Oftentimes when there is a transfer of ownership, what I like to do besides the trusts that I talked about previously, is have some kind of shareholders agreement that the stock could be purchased back if the previous generation wants to buy it back; to do something with it so that stock doesn’t fall into the wrong hands or into an estate controlled by someone who is wrong for the business. It can be problematic, because an estate has to be open until all the taxes are paid.
ID: Let’s consider the emotional turmoil involved in this succession planning. What do you see as being the best thing for a family to do once an untimely death occurs and throws their plan into chaos? What is the best thing that a family can do to prepare themselves for the next step?
What is the best thing to do when an untimely death occurs, both on the emotion and business standpoint, is that when someone passes away, don’t panic. It may seem easy for me to say, but it really makes a difference. It has happened many, many times before and there is typically no rush to do anything. The family needs to meet with their advisors after the initial grieving period, but the states and the federal government really don’t demand that anyone make decisions immediately. They allow them some time. For instance, federal tax returns aren’t due until nine months after someone passes away.
Secondly, again, bring in the professionals, because what they can help the person with is to try to look at it with a business perspective. Someone with experience can also be sensitive during the difficult and emotional time. It is difficult to make these decisions. What you should also do is try to find one or two family friends or relatives that can be an advisor as well so that they don’t feel that they are making the decisions solely on their own, that there is another pair of eyes or ears reading or listening to everything said by the lawyer or the accountant. It is not unusual for somebody else to be there when they are meeting with the lawyer.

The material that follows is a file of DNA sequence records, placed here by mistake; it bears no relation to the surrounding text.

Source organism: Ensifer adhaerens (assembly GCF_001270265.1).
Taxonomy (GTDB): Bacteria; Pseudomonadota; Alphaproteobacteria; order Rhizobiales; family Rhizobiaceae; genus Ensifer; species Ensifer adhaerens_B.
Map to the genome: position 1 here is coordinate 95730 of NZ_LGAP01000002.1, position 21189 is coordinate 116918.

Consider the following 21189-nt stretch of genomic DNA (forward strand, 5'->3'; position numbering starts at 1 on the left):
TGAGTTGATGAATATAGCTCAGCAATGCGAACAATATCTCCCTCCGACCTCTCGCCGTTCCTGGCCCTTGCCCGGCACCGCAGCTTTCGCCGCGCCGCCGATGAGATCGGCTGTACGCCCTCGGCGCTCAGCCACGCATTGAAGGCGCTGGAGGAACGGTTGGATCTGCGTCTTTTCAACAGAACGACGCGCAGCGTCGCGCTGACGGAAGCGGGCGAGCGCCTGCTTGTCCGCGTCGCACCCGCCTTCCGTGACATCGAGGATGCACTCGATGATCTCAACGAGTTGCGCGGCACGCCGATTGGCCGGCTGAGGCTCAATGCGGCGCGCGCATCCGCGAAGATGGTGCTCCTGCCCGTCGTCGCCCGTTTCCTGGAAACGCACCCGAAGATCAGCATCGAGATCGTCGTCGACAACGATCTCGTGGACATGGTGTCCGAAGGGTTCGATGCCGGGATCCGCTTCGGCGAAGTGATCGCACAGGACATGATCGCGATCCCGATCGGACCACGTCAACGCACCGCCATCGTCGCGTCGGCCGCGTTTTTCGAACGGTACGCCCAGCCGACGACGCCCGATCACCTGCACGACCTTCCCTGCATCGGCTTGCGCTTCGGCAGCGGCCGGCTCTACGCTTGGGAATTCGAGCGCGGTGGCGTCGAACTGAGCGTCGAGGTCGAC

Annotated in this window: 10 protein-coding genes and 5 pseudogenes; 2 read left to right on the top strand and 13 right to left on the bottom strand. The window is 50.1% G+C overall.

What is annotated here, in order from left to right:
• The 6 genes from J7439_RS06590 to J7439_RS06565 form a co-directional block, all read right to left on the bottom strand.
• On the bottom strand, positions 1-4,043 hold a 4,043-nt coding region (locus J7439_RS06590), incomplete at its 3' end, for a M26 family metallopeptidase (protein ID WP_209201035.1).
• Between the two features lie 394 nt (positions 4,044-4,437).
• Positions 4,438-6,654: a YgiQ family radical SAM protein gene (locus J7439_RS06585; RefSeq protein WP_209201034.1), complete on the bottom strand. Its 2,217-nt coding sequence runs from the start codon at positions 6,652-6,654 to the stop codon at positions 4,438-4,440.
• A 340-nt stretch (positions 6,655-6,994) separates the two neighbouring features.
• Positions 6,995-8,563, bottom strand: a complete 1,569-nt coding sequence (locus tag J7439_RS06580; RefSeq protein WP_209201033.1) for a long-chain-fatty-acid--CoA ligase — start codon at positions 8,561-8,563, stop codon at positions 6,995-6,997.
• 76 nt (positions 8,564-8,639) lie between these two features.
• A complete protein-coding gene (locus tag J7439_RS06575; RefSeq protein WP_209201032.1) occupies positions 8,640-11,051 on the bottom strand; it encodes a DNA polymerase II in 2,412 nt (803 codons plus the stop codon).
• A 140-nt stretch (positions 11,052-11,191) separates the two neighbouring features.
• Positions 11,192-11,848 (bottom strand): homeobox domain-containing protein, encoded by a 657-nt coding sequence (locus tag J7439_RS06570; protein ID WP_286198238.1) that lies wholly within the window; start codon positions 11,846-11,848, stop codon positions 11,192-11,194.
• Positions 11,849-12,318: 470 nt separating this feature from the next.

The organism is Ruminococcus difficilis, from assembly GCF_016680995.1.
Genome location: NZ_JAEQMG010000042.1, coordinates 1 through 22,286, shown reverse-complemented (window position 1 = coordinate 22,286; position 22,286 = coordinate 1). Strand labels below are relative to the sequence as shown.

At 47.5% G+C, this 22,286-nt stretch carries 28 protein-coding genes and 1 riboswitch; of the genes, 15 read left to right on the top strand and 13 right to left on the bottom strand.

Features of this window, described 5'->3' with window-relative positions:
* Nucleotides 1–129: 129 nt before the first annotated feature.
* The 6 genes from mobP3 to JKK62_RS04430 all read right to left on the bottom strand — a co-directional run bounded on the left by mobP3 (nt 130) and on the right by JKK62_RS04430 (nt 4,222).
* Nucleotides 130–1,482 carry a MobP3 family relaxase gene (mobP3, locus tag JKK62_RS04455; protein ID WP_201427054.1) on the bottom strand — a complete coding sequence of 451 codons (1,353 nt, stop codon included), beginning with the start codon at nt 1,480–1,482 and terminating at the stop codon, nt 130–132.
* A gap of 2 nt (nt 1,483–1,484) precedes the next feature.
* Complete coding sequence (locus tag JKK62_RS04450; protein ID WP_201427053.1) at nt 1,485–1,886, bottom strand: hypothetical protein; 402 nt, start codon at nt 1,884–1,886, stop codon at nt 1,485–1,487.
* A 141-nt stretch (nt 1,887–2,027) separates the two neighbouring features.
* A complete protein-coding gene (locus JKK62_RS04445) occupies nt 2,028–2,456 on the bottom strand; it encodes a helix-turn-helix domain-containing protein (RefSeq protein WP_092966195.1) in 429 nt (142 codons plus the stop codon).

From a business perspective, what you need to do is to know where all the important agreements are, who is in fact in charge of the company, where the stock of the company lies as a result of the passing, and to just try to get a handle on all of the assets and liabilities of the estate or the business. The more information that you have, the less stress and anxiety there will be.
ID: Anything else you would say to a business owner that is trying to plan their succession or someone whose succession has been disruptive.
1.) I believe that the number one reason that we have such a tremendous failure rate from generation to generation is not because of taxes or because you can’t find someone competent to run the company, it is because people don’t plan. If they just spent some time planning, they would be a whole lot better off, from a business succession standpoint.
2.) The second point is that I like to try to tell the next generation is that they really ought to look at their position as stewards of the company as opposed to just owners. They have a responsibility to do the planning that their parents did for them very early on so the responsibility that their parents have bestowed upon them is able to be passed on again. What drives this country – the largest portion of its gross national product – is from closely-held business owners. If we can, as professionals, help the business owner move it from generation to generation without failure, we’ve done our job.
For more information, or to contact Bradley directly, please visit http://www.hh-law.com/attorneys/franc.aspx.